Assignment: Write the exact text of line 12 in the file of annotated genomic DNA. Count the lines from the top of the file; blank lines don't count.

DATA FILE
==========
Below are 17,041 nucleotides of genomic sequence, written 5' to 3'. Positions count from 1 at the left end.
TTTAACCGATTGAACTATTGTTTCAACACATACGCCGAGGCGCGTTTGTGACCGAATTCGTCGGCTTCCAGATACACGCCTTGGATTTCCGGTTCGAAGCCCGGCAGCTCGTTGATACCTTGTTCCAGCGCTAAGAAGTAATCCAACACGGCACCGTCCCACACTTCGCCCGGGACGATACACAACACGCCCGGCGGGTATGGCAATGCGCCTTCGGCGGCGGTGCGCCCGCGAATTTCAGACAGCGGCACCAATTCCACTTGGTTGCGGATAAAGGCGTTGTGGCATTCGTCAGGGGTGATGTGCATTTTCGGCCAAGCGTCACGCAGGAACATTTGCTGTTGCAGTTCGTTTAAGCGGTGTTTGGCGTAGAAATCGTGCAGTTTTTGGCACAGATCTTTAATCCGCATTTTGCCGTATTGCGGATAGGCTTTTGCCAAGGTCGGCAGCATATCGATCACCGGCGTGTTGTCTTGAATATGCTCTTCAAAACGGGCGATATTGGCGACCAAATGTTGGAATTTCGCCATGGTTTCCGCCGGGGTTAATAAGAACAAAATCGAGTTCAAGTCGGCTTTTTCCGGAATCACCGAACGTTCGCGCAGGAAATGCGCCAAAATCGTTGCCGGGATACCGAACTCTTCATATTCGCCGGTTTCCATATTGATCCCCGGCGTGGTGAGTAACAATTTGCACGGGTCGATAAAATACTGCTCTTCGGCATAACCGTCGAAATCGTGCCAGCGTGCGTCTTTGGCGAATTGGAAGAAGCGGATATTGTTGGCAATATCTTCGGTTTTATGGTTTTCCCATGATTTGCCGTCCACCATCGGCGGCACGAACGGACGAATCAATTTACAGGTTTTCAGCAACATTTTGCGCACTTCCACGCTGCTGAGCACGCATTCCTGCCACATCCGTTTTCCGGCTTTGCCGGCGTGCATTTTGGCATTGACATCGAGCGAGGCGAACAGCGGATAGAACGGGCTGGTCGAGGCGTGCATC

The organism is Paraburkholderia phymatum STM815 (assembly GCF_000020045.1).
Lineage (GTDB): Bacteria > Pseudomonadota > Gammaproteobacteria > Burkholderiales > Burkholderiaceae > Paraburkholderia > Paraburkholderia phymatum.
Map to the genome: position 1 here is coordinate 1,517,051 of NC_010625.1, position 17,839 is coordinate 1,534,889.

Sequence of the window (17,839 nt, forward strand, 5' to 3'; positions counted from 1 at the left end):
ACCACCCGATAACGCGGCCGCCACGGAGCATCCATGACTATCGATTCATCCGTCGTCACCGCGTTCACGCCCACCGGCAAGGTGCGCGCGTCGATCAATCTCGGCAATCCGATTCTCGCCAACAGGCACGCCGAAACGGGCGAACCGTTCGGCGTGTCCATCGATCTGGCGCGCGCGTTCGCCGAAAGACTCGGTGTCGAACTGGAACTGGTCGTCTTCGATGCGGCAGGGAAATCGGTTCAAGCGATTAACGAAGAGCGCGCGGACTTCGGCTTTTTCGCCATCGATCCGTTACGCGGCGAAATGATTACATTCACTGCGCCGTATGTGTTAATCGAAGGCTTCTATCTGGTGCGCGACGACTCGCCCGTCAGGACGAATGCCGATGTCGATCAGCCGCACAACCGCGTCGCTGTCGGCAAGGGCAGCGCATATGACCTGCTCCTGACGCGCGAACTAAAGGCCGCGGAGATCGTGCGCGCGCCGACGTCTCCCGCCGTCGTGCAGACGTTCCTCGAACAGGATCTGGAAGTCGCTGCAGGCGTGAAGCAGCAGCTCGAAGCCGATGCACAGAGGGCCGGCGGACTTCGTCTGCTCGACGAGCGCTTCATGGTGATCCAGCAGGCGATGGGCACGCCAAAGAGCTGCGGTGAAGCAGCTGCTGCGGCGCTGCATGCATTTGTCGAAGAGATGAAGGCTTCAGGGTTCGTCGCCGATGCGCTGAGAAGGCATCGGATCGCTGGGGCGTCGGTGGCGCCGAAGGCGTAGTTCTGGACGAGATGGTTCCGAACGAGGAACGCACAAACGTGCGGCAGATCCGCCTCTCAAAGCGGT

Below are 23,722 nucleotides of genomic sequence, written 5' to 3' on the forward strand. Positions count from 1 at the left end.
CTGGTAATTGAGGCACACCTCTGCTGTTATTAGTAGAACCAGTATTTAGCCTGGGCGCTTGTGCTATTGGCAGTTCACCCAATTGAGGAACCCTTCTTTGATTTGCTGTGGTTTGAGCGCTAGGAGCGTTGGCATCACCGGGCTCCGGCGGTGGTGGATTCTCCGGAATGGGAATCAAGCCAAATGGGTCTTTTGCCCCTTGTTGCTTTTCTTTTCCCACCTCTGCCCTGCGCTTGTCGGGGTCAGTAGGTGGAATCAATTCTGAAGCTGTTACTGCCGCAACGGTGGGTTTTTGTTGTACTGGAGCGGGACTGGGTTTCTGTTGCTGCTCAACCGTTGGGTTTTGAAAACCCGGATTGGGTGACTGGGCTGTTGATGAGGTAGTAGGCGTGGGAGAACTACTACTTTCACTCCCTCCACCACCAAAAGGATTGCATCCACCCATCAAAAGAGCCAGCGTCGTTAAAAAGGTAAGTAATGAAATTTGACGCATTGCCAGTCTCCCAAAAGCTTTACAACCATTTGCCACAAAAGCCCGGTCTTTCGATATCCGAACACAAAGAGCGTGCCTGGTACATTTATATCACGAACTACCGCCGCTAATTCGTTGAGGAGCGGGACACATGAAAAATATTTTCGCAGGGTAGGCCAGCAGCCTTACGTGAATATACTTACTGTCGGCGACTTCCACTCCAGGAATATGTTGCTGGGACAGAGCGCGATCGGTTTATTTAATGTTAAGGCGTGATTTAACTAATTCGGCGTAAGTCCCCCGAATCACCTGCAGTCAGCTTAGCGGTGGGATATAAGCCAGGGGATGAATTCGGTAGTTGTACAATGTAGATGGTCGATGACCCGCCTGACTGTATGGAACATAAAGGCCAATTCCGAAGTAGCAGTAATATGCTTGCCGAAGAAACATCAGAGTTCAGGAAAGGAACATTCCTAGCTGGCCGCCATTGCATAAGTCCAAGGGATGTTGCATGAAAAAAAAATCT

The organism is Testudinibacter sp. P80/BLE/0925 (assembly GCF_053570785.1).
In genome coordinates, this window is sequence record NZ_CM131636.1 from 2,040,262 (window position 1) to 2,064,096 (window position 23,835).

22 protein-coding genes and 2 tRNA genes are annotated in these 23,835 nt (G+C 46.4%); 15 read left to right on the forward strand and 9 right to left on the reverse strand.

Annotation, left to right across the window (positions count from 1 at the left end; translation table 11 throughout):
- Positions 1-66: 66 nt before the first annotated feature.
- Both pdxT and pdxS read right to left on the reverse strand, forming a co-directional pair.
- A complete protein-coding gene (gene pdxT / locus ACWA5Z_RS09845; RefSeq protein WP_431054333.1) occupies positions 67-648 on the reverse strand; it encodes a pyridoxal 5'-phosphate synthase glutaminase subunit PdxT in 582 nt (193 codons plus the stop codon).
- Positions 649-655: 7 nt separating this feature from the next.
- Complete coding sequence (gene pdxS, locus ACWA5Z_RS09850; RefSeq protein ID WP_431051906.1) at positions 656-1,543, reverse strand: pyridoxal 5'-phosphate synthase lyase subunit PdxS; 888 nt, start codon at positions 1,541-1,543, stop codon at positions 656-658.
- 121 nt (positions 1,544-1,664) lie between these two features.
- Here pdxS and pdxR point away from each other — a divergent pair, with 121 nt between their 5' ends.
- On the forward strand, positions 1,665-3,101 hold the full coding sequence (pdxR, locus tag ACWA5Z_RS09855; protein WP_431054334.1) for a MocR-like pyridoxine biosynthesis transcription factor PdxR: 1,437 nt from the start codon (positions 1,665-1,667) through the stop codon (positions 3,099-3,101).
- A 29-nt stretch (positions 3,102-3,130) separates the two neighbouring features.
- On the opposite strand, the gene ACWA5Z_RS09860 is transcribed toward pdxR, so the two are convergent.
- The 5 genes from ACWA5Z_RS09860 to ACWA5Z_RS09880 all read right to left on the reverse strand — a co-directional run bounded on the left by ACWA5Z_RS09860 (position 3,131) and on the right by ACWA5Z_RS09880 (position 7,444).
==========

22 protein-coding genes and 2 tRNA genes are annotated in these 23,835 nt (G+C 46.4%); 15 read left to right on the forward strand and 9 right to left on the reverse strand.